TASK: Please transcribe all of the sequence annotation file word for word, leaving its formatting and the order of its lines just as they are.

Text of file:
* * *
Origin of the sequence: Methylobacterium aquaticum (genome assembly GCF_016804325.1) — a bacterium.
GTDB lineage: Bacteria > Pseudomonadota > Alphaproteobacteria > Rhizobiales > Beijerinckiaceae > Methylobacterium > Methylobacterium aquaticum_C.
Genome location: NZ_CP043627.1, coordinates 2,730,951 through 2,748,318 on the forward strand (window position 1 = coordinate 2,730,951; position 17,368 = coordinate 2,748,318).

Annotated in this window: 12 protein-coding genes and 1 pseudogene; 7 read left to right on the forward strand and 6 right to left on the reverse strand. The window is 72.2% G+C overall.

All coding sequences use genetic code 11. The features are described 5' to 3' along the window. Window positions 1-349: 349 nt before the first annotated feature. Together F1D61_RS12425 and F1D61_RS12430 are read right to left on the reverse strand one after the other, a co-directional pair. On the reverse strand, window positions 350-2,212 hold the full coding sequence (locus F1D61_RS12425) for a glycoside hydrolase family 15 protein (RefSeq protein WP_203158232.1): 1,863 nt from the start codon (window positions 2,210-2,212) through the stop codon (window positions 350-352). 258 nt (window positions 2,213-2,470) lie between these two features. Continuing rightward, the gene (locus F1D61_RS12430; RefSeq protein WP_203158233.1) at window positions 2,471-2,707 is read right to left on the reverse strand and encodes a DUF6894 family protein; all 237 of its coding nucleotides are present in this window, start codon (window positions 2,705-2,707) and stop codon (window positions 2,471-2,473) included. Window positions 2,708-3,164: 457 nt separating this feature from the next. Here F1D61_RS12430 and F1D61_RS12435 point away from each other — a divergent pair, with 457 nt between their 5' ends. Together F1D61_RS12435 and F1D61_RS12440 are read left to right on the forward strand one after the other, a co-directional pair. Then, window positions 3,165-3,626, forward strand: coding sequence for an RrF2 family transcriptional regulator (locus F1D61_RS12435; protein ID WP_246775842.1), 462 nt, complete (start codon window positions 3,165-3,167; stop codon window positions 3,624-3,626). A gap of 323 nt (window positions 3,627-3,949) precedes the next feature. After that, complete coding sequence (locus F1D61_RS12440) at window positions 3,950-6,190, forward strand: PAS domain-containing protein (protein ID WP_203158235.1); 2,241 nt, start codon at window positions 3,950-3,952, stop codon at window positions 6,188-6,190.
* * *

Origin of the sequence: Methylobacterium aquaticum (genome assembly GCF_016804325.1) — a bacterium.
GTDB lineage: Bacteria > Pseudomonadota > Alphaproteobacteria > Rhizobiales > Beijerinckiaceae > Methylobacterium > Methylobacterium aquaticum_C.
Genome location: NZ_CP043627.1, coordinates 2,730,951 through 2,748,318 on the forward strand (window position 1 = coordinate 2,730,951; position 17,368 = coordinate 2,748,318).

Annotated in this window: 12 protein-coding genes and 1 pseudogene; 7 read left to right on the forward strand and 6 right to left on the reverse strand. The window is 72.2% G+C overall.

All coding sequences use genetic code 11. The features are described 5' to 3' along the window. Window positions 1-349: 349 nt before the first annotated feature. Together F1D61_RS12425 and F1D61_RS12430 are read right to left on the reverse strand one after the other, a co-directional pair. On the reverse strand, window positions 350-2,212 hold the full coding sequence (locus F1D61_RS12425) for a glycoside hydrolase family 15 protein (RefSeq protein WP_203158232.1): 1,863 nt from the start codon (window positions 2,210-2,212) through the stop codon (window positions 350-352). 258 nt (window positions 2,213-2,470) lie between these two features. Continuing rightward, the gene (locus F1D61_RS12430; RefSeq protein WP_203158233.1) at window positions 2,471-2,707 is read right to left on the reverse strand and encodes a DUF6894 family protein; all 237 of its coding nucleotides are present in this window, start codon (window positions 2,705-2,707) and stop codon (window positions 2,471-2,473) included. Window positions 2,708-3,164: 457 nt separating this feature from the next. Here F1D61_RS12430 and F1D61_RS12435 point away from each other — a divergent pair, with 457 nt between their 5' ends. Together F1D61_RS12435 and F1D61_RS12440 are read left to right on the forward strand one after the other, a co-directional pair. Then, window positions 3,165-3,626, forward strand: coding sequence for an RrF2 family transcriptional regulator (locus F1D61_RS12435; protein ID WP_246775842.1), 462 nt, complete (start codon window positions 3,165-3,167; stop codon window positions 3,624-3,626). A gap of 323 nt (window positions 3,627-3,949) precedes the next feature. After that, complete coding sequence (locus F1D61_RS12440) at window positions 3,950-6,190, forward strand: PAS domain-containing protein (protein ID WP_203158235.1); 2,241 nt, start codon at window positions 3,950-3,952, stop codon at window positions 6,188-6,190.